But up ahead was a series of green traffic lights. Suddenly all the cars seemed to have shaken off some burden, in a wild burst of madness, like a battalion of soldiers launching an assault. He floored the accelerator and drove as fast as he could toward his destination.
They arrived at the address. It was on a street lined with small trees and a few flowering shrubs. The houses had black railings and along the sidewalk were three rusty iron posts. They passed a building with a large sign: “Bodega-restaurant.” They came to a blue building with a crucifix mounted on the façade—a house that served as a local place of worship.
“This is it,” she said.
Ángel climbed out and opened the door to the trunk. He started to unload the boxes of glasses. He carried them into the house. Inside, was a table, a few pieces of furniture, and religious sayings on the walls. With the Love of God You Are Strong and Free. Do Not Suffer. Have Faith in Jesus.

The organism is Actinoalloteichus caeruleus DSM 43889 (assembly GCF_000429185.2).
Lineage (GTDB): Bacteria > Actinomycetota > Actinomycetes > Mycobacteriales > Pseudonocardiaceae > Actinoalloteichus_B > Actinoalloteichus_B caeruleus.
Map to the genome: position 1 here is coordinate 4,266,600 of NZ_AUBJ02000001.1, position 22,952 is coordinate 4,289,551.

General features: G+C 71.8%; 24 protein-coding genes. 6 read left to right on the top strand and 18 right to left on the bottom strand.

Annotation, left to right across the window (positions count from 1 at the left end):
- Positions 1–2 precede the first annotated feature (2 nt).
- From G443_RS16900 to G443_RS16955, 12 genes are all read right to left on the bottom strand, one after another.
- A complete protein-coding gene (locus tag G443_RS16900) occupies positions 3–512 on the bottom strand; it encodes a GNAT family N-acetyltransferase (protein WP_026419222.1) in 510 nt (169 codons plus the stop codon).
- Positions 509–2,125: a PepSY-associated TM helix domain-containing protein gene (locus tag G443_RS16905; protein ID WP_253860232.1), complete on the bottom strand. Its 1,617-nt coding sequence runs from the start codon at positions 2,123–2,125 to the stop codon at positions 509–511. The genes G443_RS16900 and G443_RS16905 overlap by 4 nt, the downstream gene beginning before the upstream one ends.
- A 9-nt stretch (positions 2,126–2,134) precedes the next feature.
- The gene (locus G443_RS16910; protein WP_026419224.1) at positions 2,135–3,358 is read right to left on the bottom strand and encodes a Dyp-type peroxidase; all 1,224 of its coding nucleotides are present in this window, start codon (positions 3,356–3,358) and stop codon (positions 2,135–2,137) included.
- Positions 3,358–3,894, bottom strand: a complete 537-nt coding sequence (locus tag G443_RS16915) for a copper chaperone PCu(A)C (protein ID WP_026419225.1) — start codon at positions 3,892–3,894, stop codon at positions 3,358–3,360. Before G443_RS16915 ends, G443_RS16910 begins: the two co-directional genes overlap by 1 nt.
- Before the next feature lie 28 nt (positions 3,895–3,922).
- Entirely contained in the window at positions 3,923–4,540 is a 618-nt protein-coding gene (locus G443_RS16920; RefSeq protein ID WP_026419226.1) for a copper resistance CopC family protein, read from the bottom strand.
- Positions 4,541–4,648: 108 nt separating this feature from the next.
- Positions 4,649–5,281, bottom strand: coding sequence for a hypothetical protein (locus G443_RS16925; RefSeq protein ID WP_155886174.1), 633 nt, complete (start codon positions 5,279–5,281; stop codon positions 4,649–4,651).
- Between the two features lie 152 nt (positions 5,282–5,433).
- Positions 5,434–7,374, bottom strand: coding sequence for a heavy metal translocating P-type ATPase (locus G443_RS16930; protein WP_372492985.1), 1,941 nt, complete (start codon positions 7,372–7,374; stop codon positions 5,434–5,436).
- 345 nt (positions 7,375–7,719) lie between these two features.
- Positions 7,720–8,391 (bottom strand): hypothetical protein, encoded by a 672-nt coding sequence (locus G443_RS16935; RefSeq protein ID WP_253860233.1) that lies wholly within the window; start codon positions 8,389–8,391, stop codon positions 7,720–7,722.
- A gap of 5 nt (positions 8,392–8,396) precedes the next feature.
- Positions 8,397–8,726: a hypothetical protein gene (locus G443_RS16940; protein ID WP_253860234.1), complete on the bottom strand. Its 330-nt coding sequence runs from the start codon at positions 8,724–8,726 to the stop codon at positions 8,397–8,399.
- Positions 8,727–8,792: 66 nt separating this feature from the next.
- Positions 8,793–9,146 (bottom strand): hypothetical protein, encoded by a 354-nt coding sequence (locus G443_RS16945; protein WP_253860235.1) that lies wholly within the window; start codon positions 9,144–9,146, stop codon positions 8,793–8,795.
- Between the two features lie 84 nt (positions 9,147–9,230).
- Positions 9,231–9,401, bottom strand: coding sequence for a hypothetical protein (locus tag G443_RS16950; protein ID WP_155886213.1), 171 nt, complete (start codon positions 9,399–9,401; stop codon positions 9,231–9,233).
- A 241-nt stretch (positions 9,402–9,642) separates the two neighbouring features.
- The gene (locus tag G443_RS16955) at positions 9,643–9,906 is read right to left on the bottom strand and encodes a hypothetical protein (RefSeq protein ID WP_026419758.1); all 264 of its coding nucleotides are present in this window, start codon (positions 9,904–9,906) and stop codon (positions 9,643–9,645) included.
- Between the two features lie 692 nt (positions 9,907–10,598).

The woman handed him a banknote and murmured: “Thank you.” He nodded, bowed his head, and walked back to the car. He sat motionless in the driver’s seat. After a while, he watched her come out again.
She had delivered the glasses to the house, and Ángel assumed she was now heading home.
He could see her from behind. She moved with the quick grace of a gazelle, her long, weightless legs barely touching the ground. Her hair rippled in the wind. In the distance, he could hear the rumble of engines.
Ángel watched as she took keys from her bag and stopped in front of a house with a small garden, a block from the house where he had left her. It was a small white building; the windows were protected by iron grilles. Blue geraniums peeked from between the bars.